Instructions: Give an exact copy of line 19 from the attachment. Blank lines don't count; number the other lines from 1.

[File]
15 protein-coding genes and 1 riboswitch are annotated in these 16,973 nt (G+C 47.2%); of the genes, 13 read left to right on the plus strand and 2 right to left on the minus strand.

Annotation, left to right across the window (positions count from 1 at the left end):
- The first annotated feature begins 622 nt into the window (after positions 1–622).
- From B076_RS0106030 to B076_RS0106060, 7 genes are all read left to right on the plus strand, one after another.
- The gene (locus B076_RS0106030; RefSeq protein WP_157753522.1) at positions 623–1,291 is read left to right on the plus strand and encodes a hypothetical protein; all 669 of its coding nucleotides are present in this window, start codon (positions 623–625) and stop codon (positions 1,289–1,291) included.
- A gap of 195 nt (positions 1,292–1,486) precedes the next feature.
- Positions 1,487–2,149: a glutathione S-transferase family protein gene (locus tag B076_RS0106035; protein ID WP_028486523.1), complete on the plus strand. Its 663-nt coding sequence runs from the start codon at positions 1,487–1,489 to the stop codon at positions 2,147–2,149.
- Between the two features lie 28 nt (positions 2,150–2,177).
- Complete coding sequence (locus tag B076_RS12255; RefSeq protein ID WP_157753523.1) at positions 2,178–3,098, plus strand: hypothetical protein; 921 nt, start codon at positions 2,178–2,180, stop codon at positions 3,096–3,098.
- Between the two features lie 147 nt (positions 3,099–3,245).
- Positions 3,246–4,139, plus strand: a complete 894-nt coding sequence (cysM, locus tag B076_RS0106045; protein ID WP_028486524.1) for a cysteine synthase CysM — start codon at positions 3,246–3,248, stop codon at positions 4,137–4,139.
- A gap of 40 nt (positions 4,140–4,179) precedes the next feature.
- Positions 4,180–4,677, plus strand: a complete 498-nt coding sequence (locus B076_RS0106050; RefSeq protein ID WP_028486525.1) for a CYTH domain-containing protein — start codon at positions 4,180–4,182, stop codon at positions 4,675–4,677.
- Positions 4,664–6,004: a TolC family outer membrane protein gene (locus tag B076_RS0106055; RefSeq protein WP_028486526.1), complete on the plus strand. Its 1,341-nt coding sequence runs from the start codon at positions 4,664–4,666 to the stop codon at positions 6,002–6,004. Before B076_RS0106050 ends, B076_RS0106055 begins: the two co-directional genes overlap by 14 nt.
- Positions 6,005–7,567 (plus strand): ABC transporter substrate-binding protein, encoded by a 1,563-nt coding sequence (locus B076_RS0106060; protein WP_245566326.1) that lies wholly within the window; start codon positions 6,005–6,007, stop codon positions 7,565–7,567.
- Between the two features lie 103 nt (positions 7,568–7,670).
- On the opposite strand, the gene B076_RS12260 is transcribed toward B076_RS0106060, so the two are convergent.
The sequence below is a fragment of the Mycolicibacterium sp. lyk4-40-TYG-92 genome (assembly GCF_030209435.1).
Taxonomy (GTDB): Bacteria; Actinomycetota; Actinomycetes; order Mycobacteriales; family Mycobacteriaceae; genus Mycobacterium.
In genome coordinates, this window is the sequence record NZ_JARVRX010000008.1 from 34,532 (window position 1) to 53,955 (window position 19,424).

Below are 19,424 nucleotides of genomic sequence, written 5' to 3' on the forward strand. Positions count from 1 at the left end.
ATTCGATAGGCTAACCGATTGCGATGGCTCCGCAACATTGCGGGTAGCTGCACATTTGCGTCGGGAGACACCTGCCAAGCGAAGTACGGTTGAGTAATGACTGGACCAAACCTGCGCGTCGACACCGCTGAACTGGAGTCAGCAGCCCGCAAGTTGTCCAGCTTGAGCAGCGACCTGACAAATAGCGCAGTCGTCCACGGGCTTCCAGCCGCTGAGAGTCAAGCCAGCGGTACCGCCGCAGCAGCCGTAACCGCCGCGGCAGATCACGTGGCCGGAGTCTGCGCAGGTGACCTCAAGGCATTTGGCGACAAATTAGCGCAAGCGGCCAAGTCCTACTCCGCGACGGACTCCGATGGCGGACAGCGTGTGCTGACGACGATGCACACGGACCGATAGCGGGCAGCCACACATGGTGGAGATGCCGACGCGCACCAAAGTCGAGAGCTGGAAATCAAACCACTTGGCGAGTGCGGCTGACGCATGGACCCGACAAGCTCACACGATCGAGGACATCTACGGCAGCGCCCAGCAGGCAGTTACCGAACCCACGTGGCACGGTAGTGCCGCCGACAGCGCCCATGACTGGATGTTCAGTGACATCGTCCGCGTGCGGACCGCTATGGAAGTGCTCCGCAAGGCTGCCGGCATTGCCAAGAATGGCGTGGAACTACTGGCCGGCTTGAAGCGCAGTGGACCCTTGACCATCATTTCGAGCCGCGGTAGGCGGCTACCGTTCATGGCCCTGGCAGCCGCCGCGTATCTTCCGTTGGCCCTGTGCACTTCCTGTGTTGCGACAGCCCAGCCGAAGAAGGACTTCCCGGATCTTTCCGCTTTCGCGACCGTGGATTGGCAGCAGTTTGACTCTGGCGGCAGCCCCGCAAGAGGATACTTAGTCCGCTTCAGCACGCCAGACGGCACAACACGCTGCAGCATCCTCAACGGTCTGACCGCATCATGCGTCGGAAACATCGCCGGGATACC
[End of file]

Taxonomy (GTDB): Bacteria; Actinomycetota; Actinomycetes; order Mycobacteriales; family Mycobacteriaceae; genus Mycobacterium.